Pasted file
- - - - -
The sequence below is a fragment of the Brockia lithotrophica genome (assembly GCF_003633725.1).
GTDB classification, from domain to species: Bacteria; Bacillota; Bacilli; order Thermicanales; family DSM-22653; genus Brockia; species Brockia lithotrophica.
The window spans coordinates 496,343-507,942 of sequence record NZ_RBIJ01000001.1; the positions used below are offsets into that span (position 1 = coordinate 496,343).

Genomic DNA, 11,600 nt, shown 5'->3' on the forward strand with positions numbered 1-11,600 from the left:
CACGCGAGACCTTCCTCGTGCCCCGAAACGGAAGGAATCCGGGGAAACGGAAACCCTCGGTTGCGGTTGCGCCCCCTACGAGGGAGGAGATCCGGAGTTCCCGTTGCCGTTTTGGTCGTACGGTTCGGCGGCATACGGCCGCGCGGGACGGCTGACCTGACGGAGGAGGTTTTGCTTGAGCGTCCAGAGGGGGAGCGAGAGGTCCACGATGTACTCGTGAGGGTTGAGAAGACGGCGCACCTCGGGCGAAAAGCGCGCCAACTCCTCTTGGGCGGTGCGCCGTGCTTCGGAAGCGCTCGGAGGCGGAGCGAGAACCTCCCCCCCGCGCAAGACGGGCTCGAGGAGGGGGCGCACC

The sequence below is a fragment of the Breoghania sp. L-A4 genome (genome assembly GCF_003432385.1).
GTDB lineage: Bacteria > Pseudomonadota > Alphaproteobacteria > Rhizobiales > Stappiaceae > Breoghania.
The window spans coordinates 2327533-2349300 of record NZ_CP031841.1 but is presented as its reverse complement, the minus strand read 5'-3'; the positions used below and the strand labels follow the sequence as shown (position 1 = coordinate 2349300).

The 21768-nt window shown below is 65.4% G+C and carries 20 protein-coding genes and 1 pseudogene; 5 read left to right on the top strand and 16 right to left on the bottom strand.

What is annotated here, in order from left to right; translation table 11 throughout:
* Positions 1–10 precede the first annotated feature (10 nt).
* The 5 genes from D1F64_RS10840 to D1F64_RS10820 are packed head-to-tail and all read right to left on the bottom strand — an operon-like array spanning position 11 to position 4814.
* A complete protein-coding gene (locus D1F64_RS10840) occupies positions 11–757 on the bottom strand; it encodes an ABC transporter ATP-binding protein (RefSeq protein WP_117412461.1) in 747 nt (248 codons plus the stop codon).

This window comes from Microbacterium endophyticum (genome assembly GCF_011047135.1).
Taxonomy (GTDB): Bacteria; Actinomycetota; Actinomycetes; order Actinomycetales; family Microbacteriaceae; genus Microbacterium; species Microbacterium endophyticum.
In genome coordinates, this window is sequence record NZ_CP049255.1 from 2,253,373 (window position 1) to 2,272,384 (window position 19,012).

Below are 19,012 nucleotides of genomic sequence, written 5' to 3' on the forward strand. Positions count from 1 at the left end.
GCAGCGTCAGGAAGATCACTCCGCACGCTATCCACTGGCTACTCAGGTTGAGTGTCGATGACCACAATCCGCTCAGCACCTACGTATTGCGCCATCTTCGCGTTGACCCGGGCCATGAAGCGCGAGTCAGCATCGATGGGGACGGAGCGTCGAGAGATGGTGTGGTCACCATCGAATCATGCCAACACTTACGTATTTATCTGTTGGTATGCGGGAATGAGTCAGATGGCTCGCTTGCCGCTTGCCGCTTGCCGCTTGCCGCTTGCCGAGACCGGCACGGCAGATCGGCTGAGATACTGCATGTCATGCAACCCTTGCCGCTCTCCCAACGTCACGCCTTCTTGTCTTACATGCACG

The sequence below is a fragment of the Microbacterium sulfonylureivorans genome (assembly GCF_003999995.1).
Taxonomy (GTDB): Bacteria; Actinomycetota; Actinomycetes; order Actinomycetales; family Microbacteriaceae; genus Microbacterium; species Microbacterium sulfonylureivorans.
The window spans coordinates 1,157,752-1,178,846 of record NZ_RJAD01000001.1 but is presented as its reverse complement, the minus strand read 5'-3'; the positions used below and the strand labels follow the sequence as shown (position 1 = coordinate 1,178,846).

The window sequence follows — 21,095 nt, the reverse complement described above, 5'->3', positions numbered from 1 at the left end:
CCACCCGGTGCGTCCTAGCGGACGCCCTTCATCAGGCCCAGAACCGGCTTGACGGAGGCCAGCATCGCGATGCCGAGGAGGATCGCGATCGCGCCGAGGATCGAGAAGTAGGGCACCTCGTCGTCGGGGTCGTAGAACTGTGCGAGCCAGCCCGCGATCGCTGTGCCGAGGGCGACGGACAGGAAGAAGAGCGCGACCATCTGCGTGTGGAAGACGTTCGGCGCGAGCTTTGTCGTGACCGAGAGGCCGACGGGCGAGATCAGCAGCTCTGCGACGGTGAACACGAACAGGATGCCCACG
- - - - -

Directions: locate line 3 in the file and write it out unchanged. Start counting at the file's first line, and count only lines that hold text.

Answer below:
The window spans coordinates 496,343-507,942 of sequence record NZ_RBIJ01000001.1; the positions used below are offsets into that span (position 1 = coordinate 496,343).